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Johann Sebastian BACH (1685 - 1750)
St Matthew Passion, BWV 244 [163:43]
Guy de Mey (tenor) - Evangelist; Peter Kooy (bass) - Christus; Barbara Schlick (soprano); Kai Wessel (counter-tenor); Christoph Prégardien (tenor); Klaus Mertens (bass)
Cappella Breda; Netherlands Bach Boys' Choir
Amsterdam Baroque Orchestra/Ton Koopman
rec. June 1992, Nederlands Hervormde Kerk Oudkarspel, Netherlands. DDD
WARNER APEX 2564 646751 [3 CDs: 70:21 + 41:50 + 52:32]

Here is a reissue of Baroque specialist, Ton Koopman's, recording from over twenty years ago of the Matthew Passion. Also available on Erato 673616 (alternatively 5046 65560-2 or 2292-45814-2) as part of the set which includes the B Minor Mass, it's one of two in the current catalogue by Koopman; the other is more recent (2006), on Challenge 72232.
This is vintage, classic Koopman: Tempi that never linger, orchestral textures that accord privilege to clarity and insight over effect and superb, beautifully articulated, solo vocal lines. Koopman's lucidity might appear a little too detached or cool for some listeners who are used to responding to the emotional charge of Bach's Passions. One of Koopman's greatest strengths is his grasp of architecture: of the unfolding of the passion events; of the relative roles and interactions of the soloists and 'crowds'; of the inevitability of events in a musical - as opposed to a Biblical - sense.
A logical consequence of this is a performance that's neither perfunctory nor devoid of emotion. It knows where it's going. It bases one event on foreknowledge of what happens next. As a result there is a certain businesslike feel though it’s never perfunctory.
This might have been just what Bach intended. It was probably how the work was performed in the composer's lifetime. The congregation knew the story intimately. They appreciated the import of each development. The Matthew Passion is not an opera. Based on the premise that Christ's sacrifice was to the good and his suffering unavoidable, Koopman's account seems to be aiming for a removal of the lugubrious. While not joyful, its tone and tenor are almost celebratory and affirmative. The positive sentiment with which such numbers as "Ich will bei meinem Jesu wachen" [CD 1 tr.28] are performed is wholly appropriate.
Koopman does not emphasise the pared down nature of a HIP (authentic) performance in the way that the recent recording by Butt and the Dunedin Consort (Linn CKD 313) does - although the latter is hardly 'faceless' or 'cold'. The Amsterdam Baroque Orchestra is not a period instrument ensemble, after all.
One will be struck immediately by the presence, the persuasiveness, the expressive qualities of the vocal soloists: soprano Barbara Schlick is full of 'radiance' as she commands a studied ability to employ restraint. Tenor Guy de Mey makes an excellent and dignified Evangelist with every bit as much gravitas as bass Peter Kooy's Christus. Counter-tenor Kai Wessel, tenor Christoph Prégardien and bass Klaus Mertens all distinguished themselves on Koopman's superb cycle of Bach cantatas. In all cases there is a pleasing balance between the judiciously dramatic and the penetratingly expositional. There’s nothing over-declamatory or superfluously rhetorical even at the great moments such as "Erbarme Dich" [CD 2 tr.15] and "Komm seußes Kreuz" [CD 3 tr.14].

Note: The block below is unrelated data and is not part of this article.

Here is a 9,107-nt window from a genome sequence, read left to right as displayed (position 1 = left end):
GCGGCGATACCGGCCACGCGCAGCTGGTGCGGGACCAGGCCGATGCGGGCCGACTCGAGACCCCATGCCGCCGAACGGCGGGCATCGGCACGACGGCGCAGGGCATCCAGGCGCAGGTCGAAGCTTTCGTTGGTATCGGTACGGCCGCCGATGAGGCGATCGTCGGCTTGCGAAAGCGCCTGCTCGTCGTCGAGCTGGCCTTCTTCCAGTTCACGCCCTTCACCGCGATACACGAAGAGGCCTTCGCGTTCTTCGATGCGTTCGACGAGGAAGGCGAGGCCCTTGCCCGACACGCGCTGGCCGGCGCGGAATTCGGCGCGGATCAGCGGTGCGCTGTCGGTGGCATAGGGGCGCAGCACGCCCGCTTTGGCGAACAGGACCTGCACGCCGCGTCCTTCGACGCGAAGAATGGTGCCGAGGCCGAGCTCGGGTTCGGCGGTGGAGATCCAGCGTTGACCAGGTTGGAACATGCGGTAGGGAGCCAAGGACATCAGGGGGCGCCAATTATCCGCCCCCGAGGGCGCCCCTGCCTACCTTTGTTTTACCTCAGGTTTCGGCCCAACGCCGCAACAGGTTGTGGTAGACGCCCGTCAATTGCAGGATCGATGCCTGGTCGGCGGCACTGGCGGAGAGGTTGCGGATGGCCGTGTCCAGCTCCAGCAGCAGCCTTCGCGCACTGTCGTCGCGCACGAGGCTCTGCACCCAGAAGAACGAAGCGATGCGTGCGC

Like the singers, the instrumental soloists are successful in removing any unwelcome emphasis on 'interpretation'. Indeed Koopman's entire conception is directed towards 'neutral' music-making. For those familiar with Koopman's splendid cycle of Bach cantatas on Challenge, the tightness and cleanness of the choruses and other more expansive numbers will come as no surprise. The sequence, "So ist mein Jesus nun gefangen", "Sind Blitze, sind Donner in Wolken verschwunden", "Und siehe, einer aus denen" [CD 1 trs. 35, 36, 37], for example, is pithy, distinctive and full of impact. There isn't the spitting pungency of more dramatic performances. Indeed, Koopman makes his impact by contrast: the staccato passages are all the more shocking as Christ is captured because of the lambent, controlled, gentler lines which surround them. Again, Koopman relies on context and contrast to arrive at an almost magical effect.
The acoustic is just right. There is the right degree of responsiveness - the right resonance. There’s also an excellent emphasis on the soloists: every word is audible and every note counts. As with Koopman's other set on Challenge, some may even feel that the vocal soloists are too loud relative to the ensemble and orchestra. The result is a personal, forward and intimate Matthew Passion, which is well worth a listen - even in a crowded field of almost ninety recordings.
The physical booklet that is distributed with the three-CD set is minimal; it has little more than a plain list of the performers and tracks. It suggests that something fuller (the texts at least) can be found at the Warner Classics website; that is not the case. On the other hand, this set is available at an amazingly low price. Its pedigree is of greater consideration than its age: Koopman's earlier Matthew Passion remains a treasure.
Mark Sealey